Researchers at the Katharinenhospital in Stuttgart, Germany use advanced data analysis tools to diagnose tumors. Dr. José R. Iglesias-Rozas, Associate Professor at the Universität Tübingen and researcher at the Laboratory of Neuropathology in the Institute for Pathology at Katharinenhospital, is using Palisade NeuralTools for histological classification and grading of tumors. Histological classification of tumors is based on microscopic study of the tissue. Tumor grading is a very important aspect of diagnosis since the treatment and outcome of each case depends greatly on the assigned grade.
Quantitative diagnostic assessments in histopathology (microscopic changes in diseased tissue) must frequently deal with uncertain information and vague linguistic terms. Final decisions are rarely based on the evaluation of a single diagnostic clue; rather, multiple pieces of evidence are routinely observed, and the certainty of combined evidence supports the final diagnosis. Neural networks analysis, which intelligently predicts outcomes based on multiple pieces of input data, is a natural fit for such medical diagnosis applications.
The aim of Dr. Iglesias-Rozas’s study was to predict the degree of malignancy of tumors based on ten discrete characteristics in 786 patients. Histological sections of 786 different human brain tumors were collected. Ten histological characteristics were assessed in each case, describing the presence of a specific histological feature on a scale of zero to three, with zero being the absence of the feature, and three meaning abundant presence of the feature. NeuralTools was then used to predict a malignity coefficient between 1.00 and 4.00.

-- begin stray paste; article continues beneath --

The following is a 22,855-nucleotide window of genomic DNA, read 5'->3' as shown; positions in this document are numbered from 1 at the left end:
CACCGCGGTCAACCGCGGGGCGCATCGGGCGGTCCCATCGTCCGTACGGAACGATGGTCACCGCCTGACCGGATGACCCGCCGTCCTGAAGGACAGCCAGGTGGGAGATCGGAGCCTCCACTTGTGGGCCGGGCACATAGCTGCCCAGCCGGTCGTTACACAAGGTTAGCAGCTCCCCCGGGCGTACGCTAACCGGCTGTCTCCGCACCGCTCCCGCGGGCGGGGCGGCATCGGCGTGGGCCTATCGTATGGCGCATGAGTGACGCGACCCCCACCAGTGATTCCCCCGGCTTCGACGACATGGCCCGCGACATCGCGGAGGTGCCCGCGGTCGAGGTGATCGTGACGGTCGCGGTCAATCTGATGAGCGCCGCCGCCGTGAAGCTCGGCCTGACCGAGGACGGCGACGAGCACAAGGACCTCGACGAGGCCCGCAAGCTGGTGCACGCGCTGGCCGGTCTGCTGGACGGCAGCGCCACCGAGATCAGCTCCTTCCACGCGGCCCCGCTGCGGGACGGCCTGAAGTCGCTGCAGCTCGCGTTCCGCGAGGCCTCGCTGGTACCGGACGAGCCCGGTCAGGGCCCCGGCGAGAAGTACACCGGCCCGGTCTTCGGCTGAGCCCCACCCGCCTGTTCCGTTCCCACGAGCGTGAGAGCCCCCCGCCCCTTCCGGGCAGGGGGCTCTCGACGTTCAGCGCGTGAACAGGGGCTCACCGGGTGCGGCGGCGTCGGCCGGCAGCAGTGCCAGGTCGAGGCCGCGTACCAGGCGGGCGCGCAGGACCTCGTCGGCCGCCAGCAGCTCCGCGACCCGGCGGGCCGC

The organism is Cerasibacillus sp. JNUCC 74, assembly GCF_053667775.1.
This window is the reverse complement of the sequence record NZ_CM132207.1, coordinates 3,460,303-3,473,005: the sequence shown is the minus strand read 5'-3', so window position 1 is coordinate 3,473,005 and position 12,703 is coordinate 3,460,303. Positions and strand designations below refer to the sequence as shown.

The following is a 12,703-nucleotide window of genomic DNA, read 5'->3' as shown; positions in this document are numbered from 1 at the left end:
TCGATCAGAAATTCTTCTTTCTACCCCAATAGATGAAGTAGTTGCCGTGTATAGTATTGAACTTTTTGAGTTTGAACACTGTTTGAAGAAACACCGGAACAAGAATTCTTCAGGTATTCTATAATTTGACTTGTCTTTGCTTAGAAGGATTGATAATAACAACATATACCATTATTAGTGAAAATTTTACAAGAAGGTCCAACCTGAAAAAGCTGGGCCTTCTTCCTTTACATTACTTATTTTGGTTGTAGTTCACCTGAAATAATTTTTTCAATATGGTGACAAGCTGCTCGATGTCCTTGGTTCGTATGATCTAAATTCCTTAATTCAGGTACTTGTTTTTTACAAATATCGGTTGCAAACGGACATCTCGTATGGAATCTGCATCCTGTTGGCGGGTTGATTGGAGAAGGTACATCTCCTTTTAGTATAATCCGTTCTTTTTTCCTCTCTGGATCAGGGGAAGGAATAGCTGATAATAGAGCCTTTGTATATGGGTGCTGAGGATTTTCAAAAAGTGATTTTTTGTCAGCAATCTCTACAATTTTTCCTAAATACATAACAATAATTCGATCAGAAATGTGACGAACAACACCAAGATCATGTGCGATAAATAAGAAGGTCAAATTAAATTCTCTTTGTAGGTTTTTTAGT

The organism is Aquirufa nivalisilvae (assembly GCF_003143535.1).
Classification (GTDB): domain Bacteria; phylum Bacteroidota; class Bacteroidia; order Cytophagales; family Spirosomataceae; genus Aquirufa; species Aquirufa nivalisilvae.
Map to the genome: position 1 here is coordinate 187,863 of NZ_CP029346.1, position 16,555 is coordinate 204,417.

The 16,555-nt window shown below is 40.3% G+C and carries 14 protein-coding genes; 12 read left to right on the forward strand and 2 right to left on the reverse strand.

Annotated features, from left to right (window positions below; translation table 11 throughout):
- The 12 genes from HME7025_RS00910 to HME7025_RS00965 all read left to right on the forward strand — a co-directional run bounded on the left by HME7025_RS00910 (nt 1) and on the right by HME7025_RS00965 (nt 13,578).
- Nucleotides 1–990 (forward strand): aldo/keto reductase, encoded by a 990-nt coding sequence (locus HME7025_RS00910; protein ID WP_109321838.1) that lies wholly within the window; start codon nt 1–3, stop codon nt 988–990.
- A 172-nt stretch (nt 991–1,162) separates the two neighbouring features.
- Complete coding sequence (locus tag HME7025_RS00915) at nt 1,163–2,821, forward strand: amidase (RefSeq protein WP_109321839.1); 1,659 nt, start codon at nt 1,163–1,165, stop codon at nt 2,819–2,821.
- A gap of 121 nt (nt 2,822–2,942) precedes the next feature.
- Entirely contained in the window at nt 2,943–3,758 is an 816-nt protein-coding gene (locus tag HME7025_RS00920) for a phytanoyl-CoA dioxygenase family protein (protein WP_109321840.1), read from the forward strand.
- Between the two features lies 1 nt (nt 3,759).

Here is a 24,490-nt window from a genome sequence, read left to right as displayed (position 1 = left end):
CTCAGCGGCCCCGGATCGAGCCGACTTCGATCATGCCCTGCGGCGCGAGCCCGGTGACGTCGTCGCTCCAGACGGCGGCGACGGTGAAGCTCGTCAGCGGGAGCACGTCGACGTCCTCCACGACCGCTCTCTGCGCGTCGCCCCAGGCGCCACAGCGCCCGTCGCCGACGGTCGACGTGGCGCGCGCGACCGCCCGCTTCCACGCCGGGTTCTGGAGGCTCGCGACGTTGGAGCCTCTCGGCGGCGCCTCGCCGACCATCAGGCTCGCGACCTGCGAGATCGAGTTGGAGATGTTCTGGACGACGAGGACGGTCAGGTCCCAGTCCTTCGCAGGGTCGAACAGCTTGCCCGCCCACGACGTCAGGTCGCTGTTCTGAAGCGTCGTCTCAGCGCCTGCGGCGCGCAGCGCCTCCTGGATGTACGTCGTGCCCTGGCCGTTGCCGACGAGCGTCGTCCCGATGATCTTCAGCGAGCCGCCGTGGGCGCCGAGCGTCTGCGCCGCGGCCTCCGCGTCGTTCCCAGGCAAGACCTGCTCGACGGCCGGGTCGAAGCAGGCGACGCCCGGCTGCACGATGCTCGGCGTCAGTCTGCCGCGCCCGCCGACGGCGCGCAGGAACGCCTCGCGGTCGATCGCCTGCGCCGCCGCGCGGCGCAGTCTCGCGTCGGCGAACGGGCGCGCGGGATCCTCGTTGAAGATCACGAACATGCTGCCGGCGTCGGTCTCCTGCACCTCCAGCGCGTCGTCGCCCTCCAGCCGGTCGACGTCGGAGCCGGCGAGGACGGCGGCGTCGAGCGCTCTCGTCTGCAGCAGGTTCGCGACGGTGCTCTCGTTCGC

629 tumors were available for the NeuralTools training set, and 157 independent cases were used as the NeuralTools test set. NeuralTools accurately predicted 98.58 % of the training set cases and 95 % of the testing set cases!
According to Dr. Iglesias-Rozas, “I am delighted with the program for its speed and the easy handling. I was very happy to work with numeric and category variables.” He adds: "The program is super quick".
What’s next for NeuralTools and the study? Dr. Iglesias-Rozas explains, “We have over 30 years of data and more than 8000 patients with different brain tumors to assess next.”
» Katharinenhospital Stuttgart
» Dr. José R. Iglesias-Rozas’ website